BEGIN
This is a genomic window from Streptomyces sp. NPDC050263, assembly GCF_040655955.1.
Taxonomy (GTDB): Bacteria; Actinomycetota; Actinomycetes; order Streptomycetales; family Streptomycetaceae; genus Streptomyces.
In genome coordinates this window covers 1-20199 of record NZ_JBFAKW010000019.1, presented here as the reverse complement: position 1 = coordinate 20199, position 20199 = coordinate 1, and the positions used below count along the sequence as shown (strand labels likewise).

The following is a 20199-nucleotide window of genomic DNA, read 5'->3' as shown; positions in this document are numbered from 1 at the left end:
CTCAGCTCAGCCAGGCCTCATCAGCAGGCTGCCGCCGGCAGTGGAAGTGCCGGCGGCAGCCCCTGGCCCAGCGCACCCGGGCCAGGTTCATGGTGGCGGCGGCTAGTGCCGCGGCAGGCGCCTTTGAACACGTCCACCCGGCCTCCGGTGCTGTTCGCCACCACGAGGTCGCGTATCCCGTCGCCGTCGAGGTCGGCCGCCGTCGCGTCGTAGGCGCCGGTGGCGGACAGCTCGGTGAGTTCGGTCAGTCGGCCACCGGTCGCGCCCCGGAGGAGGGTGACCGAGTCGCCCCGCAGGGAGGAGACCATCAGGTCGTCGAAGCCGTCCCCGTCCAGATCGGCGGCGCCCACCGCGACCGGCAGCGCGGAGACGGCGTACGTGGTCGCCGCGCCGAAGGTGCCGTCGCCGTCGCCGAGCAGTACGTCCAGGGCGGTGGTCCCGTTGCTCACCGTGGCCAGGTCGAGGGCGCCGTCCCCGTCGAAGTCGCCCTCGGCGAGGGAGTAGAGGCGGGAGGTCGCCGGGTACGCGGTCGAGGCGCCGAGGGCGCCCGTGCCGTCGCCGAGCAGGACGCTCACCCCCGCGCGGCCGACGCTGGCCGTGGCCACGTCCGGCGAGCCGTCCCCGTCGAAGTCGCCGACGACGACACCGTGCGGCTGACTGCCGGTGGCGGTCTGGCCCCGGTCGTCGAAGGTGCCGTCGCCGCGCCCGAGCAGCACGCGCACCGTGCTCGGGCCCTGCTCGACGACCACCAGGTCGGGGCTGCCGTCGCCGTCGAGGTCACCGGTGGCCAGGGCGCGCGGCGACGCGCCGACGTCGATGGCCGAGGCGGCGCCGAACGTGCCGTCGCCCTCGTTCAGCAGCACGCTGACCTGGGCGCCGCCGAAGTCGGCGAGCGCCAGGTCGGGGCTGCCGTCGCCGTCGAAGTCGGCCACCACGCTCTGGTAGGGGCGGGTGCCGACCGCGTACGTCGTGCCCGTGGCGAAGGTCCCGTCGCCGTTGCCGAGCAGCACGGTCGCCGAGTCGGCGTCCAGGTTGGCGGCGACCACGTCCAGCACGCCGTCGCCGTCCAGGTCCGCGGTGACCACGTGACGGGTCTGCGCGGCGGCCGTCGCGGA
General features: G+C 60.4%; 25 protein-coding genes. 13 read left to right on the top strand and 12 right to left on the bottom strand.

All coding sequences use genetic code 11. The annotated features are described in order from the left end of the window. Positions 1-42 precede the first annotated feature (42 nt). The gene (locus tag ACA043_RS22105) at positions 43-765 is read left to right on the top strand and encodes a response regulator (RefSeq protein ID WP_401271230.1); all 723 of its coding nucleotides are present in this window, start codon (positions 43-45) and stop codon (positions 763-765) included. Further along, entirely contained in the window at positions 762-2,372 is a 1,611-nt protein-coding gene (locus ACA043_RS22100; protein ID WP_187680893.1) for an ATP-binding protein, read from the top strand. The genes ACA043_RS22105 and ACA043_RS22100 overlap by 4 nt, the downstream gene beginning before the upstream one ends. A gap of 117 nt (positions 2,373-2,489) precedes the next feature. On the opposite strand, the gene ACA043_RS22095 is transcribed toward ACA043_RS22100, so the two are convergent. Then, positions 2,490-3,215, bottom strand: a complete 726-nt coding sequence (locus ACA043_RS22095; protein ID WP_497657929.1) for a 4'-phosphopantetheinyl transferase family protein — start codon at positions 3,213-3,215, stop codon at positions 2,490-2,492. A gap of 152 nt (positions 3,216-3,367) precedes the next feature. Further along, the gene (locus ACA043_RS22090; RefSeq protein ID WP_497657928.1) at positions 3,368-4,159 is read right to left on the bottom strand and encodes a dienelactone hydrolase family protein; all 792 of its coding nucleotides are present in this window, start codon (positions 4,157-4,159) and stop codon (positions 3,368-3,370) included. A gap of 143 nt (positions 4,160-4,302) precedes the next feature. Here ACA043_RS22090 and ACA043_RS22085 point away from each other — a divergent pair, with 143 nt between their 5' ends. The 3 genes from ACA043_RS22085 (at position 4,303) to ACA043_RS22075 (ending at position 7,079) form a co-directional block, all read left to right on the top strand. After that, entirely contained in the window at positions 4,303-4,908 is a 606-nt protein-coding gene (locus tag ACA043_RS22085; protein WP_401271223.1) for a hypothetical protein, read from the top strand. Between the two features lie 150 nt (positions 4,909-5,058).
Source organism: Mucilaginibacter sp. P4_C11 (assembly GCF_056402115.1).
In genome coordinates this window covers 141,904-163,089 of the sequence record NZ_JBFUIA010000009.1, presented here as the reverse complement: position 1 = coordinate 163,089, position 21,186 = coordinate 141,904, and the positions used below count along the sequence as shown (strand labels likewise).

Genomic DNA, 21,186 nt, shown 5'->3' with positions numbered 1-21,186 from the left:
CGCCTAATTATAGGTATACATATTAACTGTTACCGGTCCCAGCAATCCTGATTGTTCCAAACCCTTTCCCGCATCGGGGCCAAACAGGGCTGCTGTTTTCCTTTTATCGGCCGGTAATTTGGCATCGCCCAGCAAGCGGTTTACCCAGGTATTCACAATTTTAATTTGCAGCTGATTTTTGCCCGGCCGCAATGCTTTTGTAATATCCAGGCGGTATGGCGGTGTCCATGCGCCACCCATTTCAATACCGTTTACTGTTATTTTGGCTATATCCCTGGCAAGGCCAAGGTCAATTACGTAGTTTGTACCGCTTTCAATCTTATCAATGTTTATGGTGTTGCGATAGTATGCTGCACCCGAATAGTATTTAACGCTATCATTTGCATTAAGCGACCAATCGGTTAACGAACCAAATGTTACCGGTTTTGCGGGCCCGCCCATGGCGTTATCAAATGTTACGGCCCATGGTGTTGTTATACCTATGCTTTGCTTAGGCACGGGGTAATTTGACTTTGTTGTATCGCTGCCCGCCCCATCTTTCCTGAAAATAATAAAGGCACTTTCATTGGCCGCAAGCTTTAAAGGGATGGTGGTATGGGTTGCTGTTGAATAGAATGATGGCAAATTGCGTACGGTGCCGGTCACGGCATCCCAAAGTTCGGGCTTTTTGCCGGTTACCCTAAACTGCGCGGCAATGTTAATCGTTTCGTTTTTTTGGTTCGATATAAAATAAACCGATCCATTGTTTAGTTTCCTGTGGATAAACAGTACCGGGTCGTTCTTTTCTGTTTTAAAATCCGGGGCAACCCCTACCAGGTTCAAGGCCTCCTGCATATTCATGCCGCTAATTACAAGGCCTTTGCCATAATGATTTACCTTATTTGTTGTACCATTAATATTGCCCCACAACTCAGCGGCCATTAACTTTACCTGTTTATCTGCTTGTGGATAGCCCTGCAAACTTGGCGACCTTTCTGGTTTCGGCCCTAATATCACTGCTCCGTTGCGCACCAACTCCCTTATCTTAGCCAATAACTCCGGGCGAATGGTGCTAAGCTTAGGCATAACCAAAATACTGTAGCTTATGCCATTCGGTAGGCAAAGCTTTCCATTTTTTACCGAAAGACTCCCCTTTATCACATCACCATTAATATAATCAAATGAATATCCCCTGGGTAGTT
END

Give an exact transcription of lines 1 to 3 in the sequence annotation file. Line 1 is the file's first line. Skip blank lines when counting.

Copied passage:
This is a genomic window from Streptomyces sp. NPDC050263, assembly GCF_040655955.1.
Taxonomy (GTDB): Bacteria; Actinomycetota; Actinomycetes; order Streptomycetales; family Streptomycetaceae; genus Streptomyces.
In genome coordinates this window covers 1-20199 of record NZ_JBFAKW010000019.1, presented here as the reverse complement: position 1 = coordinate 20199, position 20199 = coordinate 1, and the positions used below count along the sequence as shown (strand labels likewise).